Hungarian activists groups demand implementation of law to ensure affordable housing

The Viktor Orban government recently passed a law that gives municipalities the power to regulate online renting of homes. Activists say that this law can be used to place restrictions which will bring down housing cost

August 21, 2020 by Peoples Dispatch
Protests in Budapest demanding affordable housing for all. File Photo

Hungarian housing rights groups are demanding that a new law passed by the government be used to ensure affordable housing for all. The law, called the Airbnb Act, was approved by the Viktor Orban government to support the hotel industry by regulating the booming business of the online vacation rental marketplaces. However, activist groups say that it can be effectively used by municipalities to ensure that restrictions are placed on commercial use of residential property, thereby ensuring better access to housing.

The housing rights group, A Város Mindenkié (City is For Everyone), demanded that municipalities regulate the commercial use of rental apartments. As per the law, municipalities can limit the maximum number of nights an apartment can be rented out for tourism purposes. The mayor of Budapest, Gergely Karácsony, has also said that this is an opportunity that can benefit the residents of Budapest, who have “inherited a severe housing crisis.”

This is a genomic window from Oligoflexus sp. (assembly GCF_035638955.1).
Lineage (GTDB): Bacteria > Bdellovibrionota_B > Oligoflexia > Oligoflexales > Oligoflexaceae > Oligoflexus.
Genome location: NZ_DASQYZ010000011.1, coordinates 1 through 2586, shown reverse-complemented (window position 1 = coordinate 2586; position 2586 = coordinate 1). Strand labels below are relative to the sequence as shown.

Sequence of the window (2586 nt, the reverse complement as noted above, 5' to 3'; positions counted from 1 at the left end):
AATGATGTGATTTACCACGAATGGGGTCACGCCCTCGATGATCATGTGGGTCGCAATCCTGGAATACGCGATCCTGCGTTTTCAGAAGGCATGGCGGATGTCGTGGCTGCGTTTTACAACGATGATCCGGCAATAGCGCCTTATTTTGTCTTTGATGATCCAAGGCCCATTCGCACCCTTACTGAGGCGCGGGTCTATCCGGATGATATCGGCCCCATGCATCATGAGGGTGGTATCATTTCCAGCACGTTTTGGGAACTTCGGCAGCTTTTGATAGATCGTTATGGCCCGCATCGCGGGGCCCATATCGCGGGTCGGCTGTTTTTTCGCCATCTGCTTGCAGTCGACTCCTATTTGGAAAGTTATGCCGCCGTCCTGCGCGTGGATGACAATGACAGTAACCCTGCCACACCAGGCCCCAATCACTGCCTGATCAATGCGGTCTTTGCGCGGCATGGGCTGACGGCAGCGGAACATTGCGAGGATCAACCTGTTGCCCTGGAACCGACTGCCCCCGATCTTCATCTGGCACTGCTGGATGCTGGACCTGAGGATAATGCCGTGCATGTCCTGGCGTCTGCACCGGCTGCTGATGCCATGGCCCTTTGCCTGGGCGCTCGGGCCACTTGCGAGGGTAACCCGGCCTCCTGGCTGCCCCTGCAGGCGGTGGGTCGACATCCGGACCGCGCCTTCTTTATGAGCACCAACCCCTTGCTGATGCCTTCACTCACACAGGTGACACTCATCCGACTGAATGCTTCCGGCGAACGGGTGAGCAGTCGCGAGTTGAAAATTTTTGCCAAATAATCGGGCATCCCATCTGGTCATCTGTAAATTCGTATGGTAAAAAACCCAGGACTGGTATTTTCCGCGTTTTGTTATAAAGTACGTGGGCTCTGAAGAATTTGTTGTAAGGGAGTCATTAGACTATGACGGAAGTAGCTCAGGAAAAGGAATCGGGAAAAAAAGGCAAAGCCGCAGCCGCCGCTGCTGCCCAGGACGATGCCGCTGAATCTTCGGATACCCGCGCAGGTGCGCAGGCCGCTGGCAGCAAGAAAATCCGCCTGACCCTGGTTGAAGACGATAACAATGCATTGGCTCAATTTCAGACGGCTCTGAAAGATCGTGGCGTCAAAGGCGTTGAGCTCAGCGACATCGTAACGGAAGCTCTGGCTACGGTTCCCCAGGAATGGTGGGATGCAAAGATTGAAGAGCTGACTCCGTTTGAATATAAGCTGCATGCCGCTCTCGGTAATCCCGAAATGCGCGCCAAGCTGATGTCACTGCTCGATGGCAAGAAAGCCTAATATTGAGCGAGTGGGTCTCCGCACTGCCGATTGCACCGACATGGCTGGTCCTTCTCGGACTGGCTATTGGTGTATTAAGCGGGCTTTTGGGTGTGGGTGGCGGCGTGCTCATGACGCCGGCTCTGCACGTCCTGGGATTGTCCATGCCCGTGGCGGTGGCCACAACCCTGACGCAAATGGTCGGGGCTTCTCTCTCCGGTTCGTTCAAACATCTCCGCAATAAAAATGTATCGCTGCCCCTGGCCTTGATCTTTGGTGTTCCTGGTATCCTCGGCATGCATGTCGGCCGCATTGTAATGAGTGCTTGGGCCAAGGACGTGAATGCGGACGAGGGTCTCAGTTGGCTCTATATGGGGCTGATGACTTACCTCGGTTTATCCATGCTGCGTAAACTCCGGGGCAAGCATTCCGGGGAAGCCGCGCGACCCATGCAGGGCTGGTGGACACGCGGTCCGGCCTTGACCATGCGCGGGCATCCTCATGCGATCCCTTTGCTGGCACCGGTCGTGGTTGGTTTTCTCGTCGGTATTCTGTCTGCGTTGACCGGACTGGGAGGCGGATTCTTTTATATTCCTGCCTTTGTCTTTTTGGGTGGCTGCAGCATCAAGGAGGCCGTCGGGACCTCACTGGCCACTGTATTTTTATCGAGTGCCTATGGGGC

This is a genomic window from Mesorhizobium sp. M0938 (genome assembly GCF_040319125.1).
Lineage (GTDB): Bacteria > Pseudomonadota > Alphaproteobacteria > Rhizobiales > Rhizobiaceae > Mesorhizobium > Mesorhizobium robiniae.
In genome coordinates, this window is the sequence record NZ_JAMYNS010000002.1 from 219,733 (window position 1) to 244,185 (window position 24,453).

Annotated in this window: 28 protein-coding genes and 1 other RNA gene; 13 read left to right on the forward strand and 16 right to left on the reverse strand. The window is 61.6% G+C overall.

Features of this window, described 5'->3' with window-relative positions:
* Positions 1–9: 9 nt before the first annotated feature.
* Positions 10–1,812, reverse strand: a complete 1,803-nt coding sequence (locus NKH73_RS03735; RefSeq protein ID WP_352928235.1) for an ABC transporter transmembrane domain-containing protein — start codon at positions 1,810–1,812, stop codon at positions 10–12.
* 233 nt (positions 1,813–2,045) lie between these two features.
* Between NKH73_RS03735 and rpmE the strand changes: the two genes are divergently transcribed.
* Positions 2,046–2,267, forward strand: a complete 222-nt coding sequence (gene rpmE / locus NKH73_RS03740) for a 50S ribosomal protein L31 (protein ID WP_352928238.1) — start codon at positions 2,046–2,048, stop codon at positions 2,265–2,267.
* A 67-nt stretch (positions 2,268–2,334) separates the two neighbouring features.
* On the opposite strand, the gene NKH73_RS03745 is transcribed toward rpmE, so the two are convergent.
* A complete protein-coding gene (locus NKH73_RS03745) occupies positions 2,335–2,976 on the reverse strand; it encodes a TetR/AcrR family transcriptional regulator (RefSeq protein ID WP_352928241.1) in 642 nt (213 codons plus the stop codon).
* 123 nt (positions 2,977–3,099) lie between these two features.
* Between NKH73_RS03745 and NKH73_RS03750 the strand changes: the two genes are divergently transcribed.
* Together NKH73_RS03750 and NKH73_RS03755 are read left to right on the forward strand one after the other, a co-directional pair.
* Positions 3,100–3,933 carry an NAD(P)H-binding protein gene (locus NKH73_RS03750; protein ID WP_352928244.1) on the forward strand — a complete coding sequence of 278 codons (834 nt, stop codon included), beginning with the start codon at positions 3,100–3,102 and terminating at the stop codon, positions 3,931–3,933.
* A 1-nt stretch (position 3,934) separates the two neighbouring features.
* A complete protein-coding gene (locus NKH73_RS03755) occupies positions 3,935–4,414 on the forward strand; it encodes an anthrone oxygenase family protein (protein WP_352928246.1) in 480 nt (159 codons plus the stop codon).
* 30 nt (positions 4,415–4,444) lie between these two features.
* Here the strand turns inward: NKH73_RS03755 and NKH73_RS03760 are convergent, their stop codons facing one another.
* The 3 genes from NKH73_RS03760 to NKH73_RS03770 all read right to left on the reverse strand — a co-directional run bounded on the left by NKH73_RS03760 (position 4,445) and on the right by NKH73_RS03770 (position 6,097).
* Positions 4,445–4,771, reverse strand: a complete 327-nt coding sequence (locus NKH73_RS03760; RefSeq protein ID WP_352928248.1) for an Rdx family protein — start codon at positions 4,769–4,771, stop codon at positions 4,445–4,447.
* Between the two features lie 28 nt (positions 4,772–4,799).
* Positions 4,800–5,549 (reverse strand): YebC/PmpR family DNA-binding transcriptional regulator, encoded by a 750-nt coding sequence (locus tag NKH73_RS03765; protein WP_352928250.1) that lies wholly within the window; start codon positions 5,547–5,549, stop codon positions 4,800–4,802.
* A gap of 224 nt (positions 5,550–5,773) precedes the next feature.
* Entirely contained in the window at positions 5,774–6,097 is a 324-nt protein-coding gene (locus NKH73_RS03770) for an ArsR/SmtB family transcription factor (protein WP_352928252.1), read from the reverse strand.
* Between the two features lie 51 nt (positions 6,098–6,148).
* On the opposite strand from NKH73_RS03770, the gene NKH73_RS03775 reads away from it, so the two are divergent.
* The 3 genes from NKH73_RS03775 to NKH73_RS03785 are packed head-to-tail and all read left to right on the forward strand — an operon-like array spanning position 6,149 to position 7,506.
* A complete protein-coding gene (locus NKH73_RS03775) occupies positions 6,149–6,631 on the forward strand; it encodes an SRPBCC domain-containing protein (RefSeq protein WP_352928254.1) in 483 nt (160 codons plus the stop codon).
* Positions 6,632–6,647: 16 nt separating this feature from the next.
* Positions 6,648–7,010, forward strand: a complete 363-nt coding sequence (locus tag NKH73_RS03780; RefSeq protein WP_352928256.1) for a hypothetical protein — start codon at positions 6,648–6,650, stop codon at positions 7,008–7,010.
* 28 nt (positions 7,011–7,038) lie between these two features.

In their appeal to the local authorities, A Varos Mindenkie, said that “on  August 1, the law empowering the local government of Budapest to determine the time limit of short-term rent of apartments was introduced…We urge the local governments to regulate the utilization of apartments for tourist purposes to a maximum of 30 days per year. This restriction would still allow homeowners to rent their apartments during a possible longer trip, during the summer or when students travel home during vacations. However, it will also helps ensure the growth of the market for long-term apartments and decrease rent prices, so those who don’t have their own flat can get affordable housing.”

Táncsics – Radical Left Party in Hungary also demanded the regulation of the use of private flats and apartments in Budapest for tourism purposes. “The housing crisis that has been going on for decades is aggravated by the fact that owners rather use their properties as hotels. This practice radically reduces the number of residences that can be rented, which are extremely important for those who want to work or study in Budapest,” said the party.

Groups, including Future Association, Spark Movement (Free Budapest Forum), Street to Apartment Association and Green Front Youth Movement, are also part of the movement demanding affordable housing in Budapest. A Varos Mindenkie has cited a recent survey which saod that there may be up to 15,000 homeless people in Hungary.

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